Charts of the day, wine-heat edition

By Felix Salmon
February 8, 2012
blogged a paper about the way in which wineries lie about the alcohol content of their wines. Now, the same authors have a new paper out, trying to get to the bottom of exactly why wine is getting hotter.

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Last year, I blogged a paper about the way in which wineries lie about the alcohol content of their wines. Now, the same authors have a new paper out, trying to get to the bottom of exactly why wine is getting hotter.

One thing I like about this paper is that it doesn’t look directly at wine-alcohol levels, but moves back a step to the sugar content of the grapes going into the wine. If you turn high-sugar grapes into wine, one of two things has to happen: either you get sweet wine, or you get high-alcohol wine. Since taste in wine is getting dryer rather than sweeter over time, higher-sugar grapes mean hotter wine. And those grapes are definitely getting sweeter, especially when it comes to white wine. Here are the charts for California:

brix.tiff

Is there a global-warming thing going on here? After all, warmer temperatures mean sweeter fruit. But, no. Here are the temperatures of California’s wine-growing regions for the years since 1990 that sweetness has been rising quite dramatically:

gr.tiff

But we kinda knew this already. The most interesting thing in the paper, is not that hotter wine is unrelated to global warming. Instead, it’s that hotter wine is quite strongly related to price:

Sugar content of grapes at harvest was relatively high for red varieties and premium varieties, and for grapes from ultra-premium and premium regions. The same categories tended to show evidence of faster growth rates in sugar content as well… In all of the models, the analysis shows a higher propensity for growth in sugar content for premium varieties, compared with non-premium varieties… This feature and the patterns of the level of sugar content among regions and varieties could be consistent with a “Parker effect” where higher sugar content is an unintended consequence of wineries responding to market demand and seeking riper flavored, more-intense wines through longer hang times…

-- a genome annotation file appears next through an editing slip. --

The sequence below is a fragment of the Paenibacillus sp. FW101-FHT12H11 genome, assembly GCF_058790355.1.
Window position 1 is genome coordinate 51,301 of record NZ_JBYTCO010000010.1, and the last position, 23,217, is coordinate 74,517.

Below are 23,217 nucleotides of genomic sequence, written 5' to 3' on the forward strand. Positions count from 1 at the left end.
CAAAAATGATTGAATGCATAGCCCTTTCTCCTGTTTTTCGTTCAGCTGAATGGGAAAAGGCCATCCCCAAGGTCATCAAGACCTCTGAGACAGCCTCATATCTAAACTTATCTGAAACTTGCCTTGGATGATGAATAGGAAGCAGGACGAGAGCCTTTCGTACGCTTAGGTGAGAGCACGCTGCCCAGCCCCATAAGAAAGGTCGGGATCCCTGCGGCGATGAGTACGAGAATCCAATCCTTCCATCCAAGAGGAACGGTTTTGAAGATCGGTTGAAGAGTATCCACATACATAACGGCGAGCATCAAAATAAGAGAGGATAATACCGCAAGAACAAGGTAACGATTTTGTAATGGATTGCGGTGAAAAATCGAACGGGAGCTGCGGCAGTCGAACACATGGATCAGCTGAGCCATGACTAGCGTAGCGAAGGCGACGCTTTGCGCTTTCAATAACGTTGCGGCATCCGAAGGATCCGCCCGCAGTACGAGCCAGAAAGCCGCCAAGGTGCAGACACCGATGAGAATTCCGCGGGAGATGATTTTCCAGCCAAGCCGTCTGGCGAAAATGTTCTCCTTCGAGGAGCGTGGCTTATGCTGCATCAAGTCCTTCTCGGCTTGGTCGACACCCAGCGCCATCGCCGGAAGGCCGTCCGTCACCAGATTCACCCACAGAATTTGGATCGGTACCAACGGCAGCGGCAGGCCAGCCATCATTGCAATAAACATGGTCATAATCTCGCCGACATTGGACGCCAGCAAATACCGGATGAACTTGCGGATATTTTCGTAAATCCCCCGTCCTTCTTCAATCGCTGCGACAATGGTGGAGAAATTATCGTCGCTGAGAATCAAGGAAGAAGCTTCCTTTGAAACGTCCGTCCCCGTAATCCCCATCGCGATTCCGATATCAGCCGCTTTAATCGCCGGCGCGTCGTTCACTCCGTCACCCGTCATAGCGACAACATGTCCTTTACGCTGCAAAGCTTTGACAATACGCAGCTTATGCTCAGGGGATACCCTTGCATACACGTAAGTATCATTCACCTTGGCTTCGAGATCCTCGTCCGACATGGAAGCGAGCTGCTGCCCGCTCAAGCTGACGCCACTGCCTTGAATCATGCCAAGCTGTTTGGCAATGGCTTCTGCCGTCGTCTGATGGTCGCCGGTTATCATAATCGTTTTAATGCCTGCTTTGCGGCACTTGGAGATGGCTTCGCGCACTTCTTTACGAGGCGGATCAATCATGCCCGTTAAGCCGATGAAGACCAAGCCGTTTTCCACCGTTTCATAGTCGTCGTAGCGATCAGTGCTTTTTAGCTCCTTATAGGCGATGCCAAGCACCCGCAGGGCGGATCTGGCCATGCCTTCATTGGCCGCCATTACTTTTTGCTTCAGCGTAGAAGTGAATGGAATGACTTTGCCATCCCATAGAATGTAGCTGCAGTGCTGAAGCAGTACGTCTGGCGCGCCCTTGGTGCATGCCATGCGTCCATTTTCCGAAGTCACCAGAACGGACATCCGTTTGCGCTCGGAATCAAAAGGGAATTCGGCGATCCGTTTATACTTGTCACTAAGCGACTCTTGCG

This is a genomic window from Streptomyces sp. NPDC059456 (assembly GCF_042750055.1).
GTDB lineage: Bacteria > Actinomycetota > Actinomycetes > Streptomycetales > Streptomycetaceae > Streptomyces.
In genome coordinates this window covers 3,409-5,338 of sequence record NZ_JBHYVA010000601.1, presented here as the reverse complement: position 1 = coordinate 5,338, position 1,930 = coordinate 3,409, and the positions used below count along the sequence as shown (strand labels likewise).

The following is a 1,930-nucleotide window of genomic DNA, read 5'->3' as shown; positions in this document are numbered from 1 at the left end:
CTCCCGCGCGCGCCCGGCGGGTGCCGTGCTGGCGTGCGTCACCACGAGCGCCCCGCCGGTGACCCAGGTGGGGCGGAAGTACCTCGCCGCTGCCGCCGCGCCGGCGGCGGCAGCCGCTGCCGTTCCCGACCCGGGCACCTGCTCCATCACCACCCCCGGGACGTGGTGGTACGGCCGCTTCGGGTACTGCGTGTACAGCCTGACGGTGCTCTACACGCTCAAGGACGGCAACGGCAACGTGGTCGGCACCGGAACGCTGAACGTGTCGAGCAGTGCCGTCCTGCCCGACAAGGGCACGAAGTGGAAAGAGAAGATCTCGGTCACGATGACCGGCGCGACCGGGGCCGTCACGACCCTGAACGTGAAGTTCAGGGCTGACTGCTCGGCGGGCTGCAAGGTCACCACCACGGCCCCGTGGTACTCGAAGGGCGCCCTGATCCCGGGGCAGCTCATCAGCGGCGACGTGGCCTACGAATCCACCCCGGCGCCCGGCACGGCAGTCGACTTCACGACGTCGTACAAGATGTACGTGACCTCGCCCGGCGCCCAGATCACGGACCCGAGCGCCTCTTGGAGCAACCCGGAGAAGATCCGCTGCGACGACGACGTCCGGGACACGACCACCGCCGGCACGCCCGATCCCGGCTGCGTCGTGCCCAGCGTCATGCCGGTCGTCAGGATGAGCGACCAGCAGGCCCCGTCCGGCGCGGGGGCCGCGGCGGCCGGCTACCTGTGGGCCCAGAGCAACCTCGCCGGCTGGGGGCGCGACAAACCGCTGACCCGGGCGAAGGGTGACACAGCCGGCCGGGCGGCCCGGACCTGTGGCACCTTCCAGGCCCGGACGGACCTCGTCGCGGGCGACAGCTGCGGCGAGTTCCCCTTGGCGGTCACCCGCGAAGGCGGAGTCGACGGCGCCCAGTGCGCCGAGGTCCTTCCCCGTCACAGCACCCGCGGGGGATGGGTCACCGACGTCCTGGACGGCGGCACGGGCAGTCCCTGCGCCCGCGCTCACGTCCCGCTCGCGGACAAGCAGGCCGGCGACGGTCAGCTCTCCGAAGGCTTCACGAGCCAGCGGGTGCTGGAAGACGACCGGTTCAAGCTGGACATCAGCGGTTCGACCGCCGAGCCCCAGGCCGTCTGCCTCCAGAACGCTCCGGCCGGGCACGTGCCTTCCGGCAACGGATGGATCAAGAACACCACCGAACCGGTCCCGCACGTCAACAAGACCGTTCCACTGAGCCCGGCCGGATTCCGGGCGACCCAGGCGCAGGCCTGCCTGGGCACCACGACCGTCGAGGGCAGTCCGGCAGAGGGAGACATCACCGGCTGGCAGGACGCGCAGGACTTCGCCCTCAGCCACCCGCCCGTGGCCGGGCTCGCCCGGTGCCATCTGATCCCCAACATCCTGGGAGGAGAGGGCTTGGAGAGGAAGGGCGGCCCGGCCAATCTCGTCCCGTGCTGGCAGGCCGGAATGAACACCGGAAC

We found that the region with the lowest price of wine grapes (under $500 per ton) had significantly lower average degrees Brix at crush compared with all other regions… It may be profitable, in producing lower-priced wines, to opt for a higher yield of wine per ton of grapes in exchange for lower Brix.

Simplifying, you can think of vineyards in one of two ways. Either they’re a source of grapes which get sold by the ton, in which case you want to maximize the yield. That, in turn, means lower sugar content. Alternatively, they can be a source of carefully-cultivated grapes which get turned into premium wine selling for $20 per bottle and up. In that case, the quality of the grapes starts trumping their quantity. And it’s pretty clear that what winemakers want, if they’re going to sell expensive wine, is grapes with a lot of sugar. That’s their expressed preference, anyway.

All of this is consistent with what I wrote last year — that wine drinkers say that they want lower-alcohol wines, and will even go so far as to prefer to buy wines with lower alcohol numbers on the label. But when they actually taste the stuff, in general the higher the alcohol the happier they are. Especially when the wine is expensive.

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Comments
7 comments so far

Felix, nice post. Just out of curiosity, I wonder what the precipitation patterns look like over this period, as well. Not that I doubt the explanatory power of your argument, just interested in potential confounders.

Posted by Josephus3 | Report as abusive

Higher alcohol might be correlated with happier customers, but is it causative?

Felix writes: “when [wine drinkers] actually taste the stuff, in general the higher the alcohol the happier they are.”

But another alternative is in the quote Felix includes: “could be consistent with a “Parker effect” where higher sugar content is an unintended consequence of wineries responding to market demand and seeking riper flavored, more-intense wines through longer hang times…”